Most were from the US, but also from Canada, the UK, and even Europe.
With any group travel experience, you’ll always find varying degrees of compatibility with the other people you meet along the way. There were people I became super close with and want to keep in touch with for future travels, and people I respected but probably wouldn’t go out of my way to keep in touch with post-trip. At no point did I ever feel unsafe or like I couldn’t be myself, which I know is sometimes a concern for larger group travel programs.
What surprised me the most was that, while everyone was up for a good time (yes, there was a fair amount of partying, obviously!), everyone was also very serious about their work. During the day, most of us would be on zoom calls or ferociously sending emails, and in the evenings, we’d unwind with Belikins on the beach.
It was refreshing to be around others who took their professional lives as seriously as having a good time, and who didn’t make you feel guilty for skipping out on something because you had work to get done. I felt right at home!
The Communication and Noma’s Alumni Group
All Noma comms are handled through Slack and email. Once you’re booked on a Noma experience, you’re added to a couple Slack channels that give you access to weekly updates, onsite chats, and location-specific resources (like, guidance on how to take local transportation, or phone numbers to call for local food services).
One thing that’s a bit unique is that communication is different for the hotel vs for Noma. So, depending on your needs, you’ll need to know whether to direct requests to the hotel’s front desk or to your Noma community manager. Fortunately, you go over the differences in an orientation once you arrive, which is helpful.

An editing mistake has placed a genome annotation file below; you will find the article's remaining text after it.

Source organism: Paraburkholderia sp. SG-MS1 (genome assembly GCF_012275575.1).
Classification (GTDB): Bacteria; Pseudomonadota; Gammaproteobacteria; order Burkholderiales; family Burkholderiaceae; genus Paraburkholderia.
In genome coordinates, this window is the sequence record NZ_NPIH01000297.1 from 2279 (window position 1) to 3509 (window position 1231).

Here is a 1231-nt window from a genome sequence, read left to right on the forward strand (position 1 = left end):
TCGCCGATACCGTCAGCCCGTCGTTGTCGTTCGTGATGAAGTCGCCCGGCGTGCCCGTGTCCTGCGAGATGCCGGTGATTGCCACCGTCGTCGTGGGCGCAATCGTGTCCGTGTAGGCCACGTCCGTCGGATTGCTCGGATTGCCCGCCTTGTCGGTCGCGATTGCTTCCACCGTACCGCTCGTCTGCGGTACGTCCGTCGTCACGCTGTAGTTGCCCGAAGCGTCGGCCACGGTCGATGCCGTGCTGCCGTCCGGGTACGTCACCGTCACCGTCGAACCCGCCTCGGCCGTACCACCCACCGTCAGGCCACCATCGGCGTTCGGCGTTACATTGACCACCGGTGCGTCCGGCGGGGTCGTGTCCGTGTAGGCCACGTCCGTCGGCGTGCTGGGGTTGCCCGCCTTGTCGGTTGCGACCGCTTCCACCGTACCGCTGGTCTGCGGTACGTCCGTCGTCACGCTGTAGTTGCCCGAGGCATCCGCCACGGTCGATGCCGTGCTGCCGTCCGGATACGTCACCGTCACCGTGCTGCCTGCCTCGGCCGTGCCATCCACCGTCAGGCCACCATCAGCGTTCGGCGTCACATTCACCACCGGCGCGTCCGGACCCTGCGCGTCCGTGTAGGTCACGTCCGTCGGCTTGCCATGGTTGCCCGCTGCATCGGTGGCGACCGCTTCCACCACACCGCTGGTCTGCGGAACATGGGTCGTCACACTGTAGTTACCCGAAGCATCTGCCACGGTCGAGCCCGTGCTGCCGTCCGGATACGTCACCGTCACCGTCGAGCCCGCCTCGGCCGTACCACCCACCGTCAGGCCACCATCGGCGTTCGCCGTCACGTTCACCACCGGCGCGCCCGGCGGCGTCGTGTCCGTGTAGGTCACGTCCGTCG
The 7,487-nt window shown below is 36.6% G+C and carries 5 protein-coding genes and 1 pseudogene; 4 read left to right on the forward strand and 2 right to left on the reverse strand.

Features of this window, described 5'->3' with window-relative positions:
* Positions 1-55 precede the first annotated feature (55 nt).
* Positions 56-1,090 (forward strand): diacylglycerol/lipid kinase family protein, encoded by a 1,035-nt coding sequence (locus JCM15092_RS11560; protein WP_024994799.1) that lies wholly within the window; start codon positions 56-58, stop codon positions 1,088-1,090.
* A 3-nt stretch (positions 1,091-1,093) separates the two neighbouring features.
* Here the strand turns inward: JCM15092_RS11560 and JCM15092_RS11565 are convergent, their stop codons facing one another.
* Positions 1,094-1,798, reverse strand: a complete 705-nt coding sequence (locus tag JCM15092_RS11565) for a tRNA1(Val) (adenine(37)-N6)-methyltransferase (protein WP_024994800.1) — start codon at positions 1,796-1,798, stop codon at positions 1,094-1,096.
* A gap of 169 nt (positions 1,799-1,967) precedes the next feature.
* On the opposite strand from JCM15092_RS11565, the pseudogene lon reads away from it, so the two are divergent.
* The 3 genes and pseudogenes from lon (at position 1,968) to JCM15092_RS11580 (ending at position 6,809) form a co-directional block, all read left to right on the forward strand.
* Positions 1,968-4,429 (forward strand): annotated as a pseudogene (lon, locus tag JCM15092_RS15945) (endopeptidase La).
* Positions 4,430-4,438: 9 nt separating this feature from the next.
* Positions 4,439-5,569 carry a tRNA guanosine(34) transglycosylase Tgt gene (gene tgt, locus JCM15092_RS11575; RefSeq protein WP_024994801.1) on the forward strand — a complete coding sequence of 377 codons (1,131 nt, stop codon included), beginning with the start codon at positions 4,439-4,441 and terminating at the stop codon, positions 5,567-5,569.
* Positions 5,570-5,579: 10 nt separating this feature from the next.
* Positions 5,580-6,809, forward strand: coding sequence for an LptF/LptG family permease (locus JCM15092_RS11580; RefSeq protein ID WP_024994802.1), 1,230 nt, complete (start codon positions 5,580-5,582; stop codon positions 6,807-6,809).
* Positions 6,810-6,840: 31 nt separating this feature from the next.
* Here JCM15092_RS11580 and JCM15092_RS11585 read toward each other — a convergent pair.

Prior to your trip, you can introduce yourself in Slack and start to get to know – and plan adventures with – your peers. Noma also adds you to an #Alumni channel where you can keep in touch and network with the hundreds of former Noma travelers across the globe after your trip.
I’ve seen trips get planned, travel photos get shared, job openings and resumes get exchanged, and career / personal milestones get supported in the Alumni channel since joining, which is really special and a huge value-add.
Need a future travel buddy? A remote-friendly job recommendation? I’m sure you can find all that and more in this group.
The WiFi & Workspaces
Every location will have different workspace scenarios, but Noma does guarantee reliable WiFi connection no matter where you book.
In Belize, we had enough space to comfortably work in our rooms as well as in common areas throughout the hotel. The beach palapas were also outfitted with modems, and I actually really enjoyed working from the beach at the end of the afternoon when I was done with meetings.
There is a community space above the restaurant dubbed as a coworking space (pictured above), but I think more work is needed there – it’s really more of a rec center or a banquet hall, and it was not the most comfortable for working. I only ended up working there once in my entire month.
As far as the WiFi goes, it wasn’t the fastest but it was definitely reliable and could hold my video calls 9/10 times. In the rare event of a power outage (which can happen from time to time on the peninsula), Noma provides MiFi portable WiFi devices to use as backup which I thought was a nice touch, though I didn’t actually ever need to use it or the ethernet cord I brought with me. For any other urgent WiFi needs, it did seem like Noma had a technician that could provide onsite support.
Noma Collective offers optional activities on a weekly basis as an opportunity for you to mingle and get to know other people on your trip.
Some of these weekly activities in Belize included:
- Yoga (free)
- Family dinners ($)
- Game nights (free)
- Beach volleyball (free)
- Community-led workshops (free)
- Volunteering within the local community (free)
The community-led workshops are a really special thing Noma facilitates, where they encourage their community to volunteer to share their unique expertise with fellow Noma peers while on trip. Workshops have consisted of everything from crypto, to journaling, to body positivity.
I taught a salsa dancing workshop, which I NEVER expected I would do!